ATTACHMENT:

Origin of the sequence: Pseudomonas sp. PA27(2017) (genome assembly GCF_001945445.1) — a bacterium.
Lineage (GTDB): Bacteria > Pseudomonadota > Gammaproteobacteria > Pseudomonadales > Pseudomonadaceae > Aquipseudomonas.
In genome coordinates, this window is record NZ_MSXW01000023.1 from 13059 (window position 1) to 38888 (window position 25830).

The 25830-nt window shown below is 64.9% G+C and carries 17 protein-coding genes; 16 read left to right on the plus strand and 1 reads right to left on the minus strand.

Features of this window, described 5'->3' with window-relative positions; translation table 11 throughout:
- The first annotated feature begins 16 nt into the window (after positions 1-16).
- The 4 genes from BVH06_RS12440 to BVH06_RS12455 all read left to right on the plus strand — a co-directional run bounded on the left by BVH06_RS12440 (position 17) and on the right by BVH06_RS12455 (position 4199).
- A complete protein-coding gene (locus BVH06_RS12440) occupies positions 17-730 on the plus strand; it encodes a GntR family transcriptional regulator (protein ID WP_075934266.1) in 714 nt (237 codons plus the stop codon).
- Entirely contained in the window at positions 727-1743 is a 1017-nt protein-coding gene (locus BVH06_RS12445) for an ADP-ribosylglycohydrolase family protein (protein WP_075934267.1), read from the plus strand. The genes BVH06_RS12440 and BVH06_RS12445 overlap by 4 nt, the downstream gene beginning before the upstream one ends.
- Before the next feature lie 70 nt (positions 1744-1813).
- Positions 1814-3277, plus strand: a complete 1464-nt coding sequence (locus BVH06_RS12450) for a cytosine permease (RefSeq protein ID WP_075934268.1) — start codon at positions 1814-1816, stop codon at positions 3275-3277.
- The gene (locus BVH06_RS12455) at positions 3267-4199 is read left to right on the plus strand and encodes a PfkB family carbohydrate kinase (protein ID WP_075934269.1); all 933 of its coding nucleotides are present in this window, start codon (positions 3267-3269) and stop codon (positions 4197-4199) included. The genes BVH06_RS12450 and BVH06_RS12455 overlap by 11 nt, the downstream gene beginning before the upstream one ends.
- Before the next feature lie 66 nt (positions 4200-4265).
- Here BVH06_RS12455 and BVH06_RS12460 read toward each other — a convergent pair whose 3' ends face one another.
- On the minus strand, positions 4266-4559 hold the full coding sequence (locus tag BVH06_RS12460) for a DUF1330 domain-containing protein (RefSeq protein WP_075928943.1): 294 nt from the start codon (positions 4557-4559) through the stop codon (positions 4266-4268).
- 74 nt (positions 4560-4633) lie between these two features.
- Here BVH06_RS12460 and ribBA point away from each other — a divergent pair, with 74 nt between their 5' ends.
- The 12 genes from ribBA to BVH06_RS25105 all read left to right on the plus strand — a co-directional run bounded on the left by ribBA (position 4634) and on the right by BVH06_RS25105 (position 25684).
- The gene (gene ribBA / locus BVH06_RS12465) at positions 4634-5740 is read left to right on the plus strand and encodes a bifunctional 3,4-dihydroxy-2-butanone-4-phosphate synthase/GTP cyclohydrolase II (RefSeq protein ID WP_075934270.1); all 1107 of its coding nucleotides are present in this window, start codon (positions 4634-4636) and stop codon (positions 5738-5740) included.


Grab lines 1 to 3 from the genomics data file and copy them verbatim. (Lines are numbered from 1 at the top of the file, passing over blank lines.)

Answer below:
Origin of the sequence: Pseudomonas sp. PA27(2017) (genome assembly GCF_001945445.1) — a bacterium.
Lineage (GTDB): Bacteria > Pseudomonadota > Gammaproteobacteria > Pseudomonadales > Pseudomonadaceae > Aquipseudomonas.
In genome coordinates, this window is record NZ_MSXW01000023.1 from 13059 (window position 1) to 38888 (window position 25830).